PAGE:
Right now, the Syrian crisis continues to apply pressure - with Amnesty International, Christian Aid, Islamic Relief and other organisations recently calling for the British Government to do more. This comes alongside ongoing campaigns from charities such as The Children's Society working for greater understanding more generally, attempting to challenge common myths surrounding refugees.

Ultimately, believes Ms Dennis, there is a moral obligation to help those fleeing from conflict or persecution, despite the potential difficulties in doing so. 'We should play our part,' she says. 'It's right that we signed the UN Convention on Refugees, which was written just after World War II when there was a very strong feeling that we mustn't ever have people who arrive on our shores who we're turning away. So the more we can remind people of why the convention was written, and that it needs to be respected, the better.'



In 2014, the number of applications for asylum in the UK, excluding dependents (24,915), was 23,584.

13,400 people were granted protection in the UK in 2013.

The number of asylum applicants under five (dependants) in the UK for 2013 was 2,423.

In 2013 the EU member states granted protection to 135,700 asylum seekers, up from 116,200 in 2012.

In 2013 the UK, Germany, France, Italy, the Netherlands and Sweden accounted between them for nearly 80 per cent of those granted protection in the EU.

Over the past five years, about 3,000 children, mostly teenagers, have arrived in the UK alone every year seeking asylum.

Albania is the country of origin for the largest amount of unaccompanied children seeking asylum in the UK.

Women and girls accounted for 49 per cent of the world's refugee population in 2013.

refugees5More than 25,000 asylum applications worldwide were made in 2013 by unaccompanied or separated children, mainly from Afghanistan, South Sudan and Somalia. This is the highest number since UNHCR started collecting this data in 2006.

Pakistan has an estimated 1.6 million refugees.

At the end of 2013, the UK had a total of 126,055 refugees, 23,070 pending asylum cases and 205 stateless persons.

Of the 19,936 initial decisions made in the UK in 2014, 11,840 (59 per cent) refused and 7,270 (36 per cent) granted refugee status.


The Children's Society,

Refugee Council,

Refugee Welcome Trust,

Save the Children,


Cynthia from Zimbabwe

Cynthia (not her real name), aged 41 and from Zimbabwe, is now living in Coventry. When she and her two daughters, now aged four and eight years old, were granted discretionary leave to remain, the UK Border Agency terminated her support. As a result, the three were left homeless with no means of support.

Eventually, they were placed in bed and breakfast accommodation.

After six weeks they were housed, but the house was empty and Cynthia had no money to furnish it.

She applied for the mainstream benefits she was entitled to, but due to a series of administrative errors she was left destitute for four months. With no financial support whatsoever, she was unable to buy food, clothing or nappies for her baby. 'I felt stressed and helpless - my daughter kept asking me why we were sleeping on the floor,' she says. 'My children were suffering from coughs and colds as a result of sleeping on the floor which is cold and dusty.'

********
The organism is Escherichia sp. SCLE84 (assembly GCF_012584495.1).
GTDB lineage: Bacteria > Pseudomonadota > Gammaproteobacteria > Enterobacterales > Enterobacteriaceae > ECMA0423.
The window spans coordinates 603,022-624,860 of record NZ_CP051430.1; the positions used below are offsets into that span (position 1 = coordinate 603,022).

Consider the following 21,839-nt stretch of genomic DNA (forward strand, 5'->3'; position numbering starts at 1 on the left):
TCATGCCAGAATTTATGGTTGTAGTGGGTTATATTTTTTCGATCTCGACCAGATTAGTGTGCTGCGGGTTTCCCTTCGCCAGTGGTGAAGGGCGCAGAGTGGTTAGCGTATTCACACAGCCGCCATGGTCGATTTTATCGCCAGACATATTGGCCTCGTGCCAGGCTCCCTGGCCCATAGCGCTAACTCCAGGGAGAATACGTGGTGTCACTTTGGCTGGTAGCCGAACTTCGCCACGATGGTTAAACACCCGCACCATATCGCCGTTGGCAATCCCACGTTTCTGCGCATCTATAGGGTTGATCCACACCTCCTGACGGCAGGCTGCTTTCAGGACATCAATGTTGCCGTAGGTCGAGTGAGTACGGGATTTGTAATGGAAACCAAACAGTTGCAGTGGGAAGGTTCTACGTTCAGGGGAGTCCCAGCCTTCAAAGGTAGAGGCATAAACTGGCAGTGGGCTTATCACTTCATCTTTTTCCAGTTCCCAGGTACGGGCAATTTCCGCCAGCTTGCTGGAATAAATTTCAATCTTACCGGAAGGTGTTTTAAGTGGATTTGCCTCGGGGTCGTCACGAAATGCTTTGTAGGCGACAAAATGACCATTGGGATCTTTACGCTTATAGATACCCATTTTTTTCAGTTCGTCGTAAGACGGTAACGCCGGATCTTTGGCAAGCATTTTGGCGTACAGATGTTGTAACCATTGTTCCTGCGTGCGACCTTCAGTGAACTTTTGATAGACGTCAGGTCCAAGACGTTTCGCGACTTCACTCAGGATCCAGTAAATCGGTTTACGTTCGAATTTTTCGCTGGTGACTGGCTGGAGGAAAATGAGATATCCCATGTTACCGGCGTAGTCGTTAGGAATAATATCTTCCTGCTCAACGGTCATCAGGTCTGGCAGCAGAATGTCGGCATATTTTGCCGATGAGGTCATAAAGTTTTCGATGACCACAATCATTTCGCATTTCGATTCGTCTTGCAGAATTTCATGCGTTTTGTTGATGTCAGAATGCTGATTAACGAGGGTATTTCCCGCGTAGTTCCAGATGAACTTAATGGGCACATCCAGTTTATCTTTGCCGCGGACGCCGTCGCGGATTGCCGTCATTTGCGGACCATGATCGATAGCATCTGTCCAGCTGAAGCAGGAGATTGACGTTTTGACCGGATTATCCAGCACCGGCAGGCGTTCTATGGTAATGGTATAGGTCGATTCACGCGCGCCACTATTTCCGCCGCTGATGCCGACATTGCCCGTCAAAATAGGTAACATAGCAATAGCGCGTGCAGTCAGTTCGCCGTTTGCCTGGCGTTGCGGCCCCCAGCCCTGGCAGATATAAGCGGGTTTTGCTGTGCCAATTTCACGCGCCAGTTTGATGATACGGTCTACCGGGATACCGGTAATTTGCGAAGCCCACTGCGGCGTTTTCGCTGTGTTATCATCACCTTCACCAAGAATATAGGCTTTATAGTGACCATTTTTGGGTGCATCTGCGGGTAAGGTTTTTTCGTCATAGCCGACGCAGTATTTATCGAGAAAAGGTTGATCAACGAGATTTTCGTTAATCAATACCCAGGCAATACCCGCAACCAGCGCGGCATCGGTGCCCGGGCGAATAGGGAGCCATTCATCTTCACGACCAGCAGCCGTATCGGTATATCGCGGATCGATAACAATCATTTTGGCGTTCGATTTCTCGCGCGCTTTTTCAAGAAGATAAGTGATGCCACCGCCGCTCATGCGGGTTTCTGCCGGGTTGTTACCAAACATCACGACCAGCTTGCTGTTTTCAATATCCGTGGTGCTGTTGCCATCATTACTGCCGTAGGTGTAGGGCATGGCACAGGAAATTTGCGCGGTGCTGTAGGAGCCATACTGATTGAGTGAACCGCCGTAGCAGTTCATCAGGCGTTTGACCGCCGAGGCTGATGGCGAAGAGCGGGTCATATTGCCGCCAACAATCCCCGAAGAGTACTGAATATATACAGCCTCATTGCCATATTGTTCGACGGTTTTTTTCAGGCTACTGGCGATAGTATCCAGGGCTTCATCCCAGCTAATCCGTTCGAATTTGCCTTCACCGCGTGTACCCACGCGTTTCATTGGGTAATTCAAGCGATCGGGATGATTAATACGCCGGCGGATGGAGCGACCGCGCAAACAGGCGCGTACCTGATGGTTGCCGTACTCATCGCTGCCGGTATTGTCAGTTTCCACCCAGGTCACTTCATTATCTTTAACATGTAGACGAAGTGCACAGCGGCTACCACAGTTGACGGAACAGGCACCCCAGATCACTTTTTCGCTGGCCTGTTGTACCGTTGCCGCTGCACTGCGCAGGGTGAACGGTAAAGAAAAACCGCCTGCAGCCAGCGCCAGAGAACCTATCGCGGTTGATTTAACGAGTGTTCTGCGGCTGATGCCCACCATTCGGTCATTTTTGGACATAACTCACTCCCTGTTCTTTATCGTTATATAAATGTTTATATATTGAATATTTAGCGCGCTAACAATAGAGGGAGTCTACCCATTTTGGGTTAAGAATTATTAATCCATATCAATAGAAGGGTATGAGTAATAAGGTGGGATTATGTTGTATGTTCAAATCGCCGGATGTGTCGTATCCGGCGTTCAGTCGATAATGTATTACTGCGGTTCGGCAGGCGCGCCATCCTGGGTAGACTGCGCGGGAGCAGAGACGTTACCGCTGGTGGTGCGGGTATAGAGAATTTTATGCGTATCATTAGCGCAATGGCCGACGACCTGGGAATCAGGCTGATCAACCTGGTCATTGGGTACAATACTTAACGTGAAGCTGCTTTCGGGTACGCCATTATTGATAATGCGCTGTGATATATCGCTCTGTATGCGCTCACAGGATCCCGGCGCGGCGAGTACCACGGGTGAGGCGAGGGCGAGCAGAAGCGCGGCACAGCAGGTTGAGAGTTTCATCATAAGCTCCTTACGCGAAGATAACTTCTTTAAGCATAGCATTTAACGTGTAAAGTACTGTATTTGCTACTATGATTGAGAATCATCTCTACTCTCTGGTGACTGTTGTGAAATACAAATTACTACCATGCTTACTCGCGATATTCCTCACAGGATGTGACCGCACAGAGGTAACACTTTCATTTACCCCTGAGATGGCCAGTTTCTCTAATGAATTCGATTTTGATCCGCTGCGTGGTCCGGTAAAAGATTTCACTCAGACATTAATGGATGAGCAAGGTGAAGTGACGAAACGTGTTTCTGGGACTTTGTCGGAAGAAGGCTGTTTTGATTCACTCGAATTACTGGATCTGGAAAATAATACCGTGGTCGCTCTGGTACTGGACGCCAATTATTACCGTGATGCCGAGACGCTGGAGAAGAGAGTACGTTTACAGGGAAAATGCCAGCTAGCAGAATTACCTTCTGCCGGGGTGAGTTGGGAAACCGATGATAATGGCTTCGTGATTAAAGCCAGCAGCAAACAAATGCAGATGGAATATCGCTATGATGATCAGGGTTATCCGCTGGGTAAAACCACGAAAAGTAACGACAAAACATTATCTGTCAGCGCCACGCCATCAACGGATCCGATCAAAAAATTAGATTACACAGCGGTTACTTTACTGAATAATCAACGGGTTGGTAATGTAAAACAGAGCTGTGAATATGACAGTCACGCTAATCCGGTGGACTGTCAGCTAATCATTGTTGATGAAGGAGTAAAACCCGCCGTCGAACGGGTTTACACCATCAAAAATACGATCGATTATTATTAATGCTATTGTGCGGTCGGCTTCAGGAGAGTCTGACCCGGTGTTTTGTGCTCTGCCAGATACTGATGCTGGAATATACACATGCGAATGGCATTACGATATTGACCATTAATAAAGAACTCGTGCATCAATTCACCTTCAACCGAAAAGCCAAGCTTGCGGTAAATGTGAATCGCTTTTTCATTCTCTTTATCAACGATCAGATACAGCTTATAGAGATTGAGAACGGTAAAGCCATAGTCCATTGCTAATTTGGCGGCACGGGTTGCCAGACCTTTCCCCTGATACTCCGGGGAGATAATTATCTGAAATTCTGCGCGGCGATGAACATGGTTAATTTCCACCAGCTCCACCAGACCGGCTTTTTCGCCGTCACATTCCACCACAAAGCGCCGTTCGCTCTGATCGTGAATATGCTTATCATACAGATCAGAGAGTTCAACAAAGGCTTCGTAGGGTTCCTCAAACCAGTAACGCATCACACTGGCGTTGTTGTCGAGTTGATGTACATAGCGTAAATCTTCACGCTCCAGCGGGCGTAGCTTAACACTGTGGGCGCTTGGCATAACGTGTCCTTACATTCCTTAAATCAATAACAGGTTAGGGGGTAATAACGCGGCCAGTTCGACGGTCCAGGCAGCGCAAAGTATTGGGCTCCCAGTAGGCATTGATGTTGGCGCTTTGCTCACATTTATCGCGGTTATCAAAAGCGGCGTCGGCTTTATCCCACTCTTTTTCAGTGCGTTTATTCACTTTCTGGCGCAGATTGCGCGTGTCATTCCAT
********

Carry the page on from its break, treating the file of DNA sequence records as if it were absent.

Fortunately, she was referred to The Children's Society, which provided the family with the essentials, such as food, nappies and clothing.

After four months of being wholly dependent on support from charities, she received her first income support cheque.

Nicola from Ghana

Nicola and her six-year-old daughter Emma (not their real names) have been struggling to survive on asylum support for the past three years. The amount of money they receive is enough to eat only once a day. As a result, they often survive on handouts from the local church and eating fruit or vegetables is a treat rather than a daily or even weekly part of their diet.

'Here they say it's equal, but it's not at all. You can see the difference between asylum seekers and someone who has status,' Nicola says.

Since 2011, the amount families on asylum support receive has been frozen, which, according to The Children's Society, represents a cut in real terms of 7.5 per cent. In some cases, families receive only half of what they would be entitled to in the mainstream benefits system. This system has pushed more than 10,000 children seeking safety from war and persecution into poverty.

Thanks to help from The Children's Society, Nicola has been able to get free clothing for her and her daughter.

But the lack of money means that Emma is socially excluded. 'There is no money for school trips; tutoring and other activities are completely out of reach financially,' she says. As a result, Emma can't go swimming with the rest of her class and couldn't attend a friend's birthday party as they had no money to buy a present.

The poverty and stress are taking their toll. Nicola explains, 'It's torture living this way. I am depressed all the time. You feel useless.

'I'm always living in fear. You want to do something for yourself, you want to work on your own, don't want to depend on the Government. It takes years. Why can't you go back to your country? You know why you can't go but they don't care.'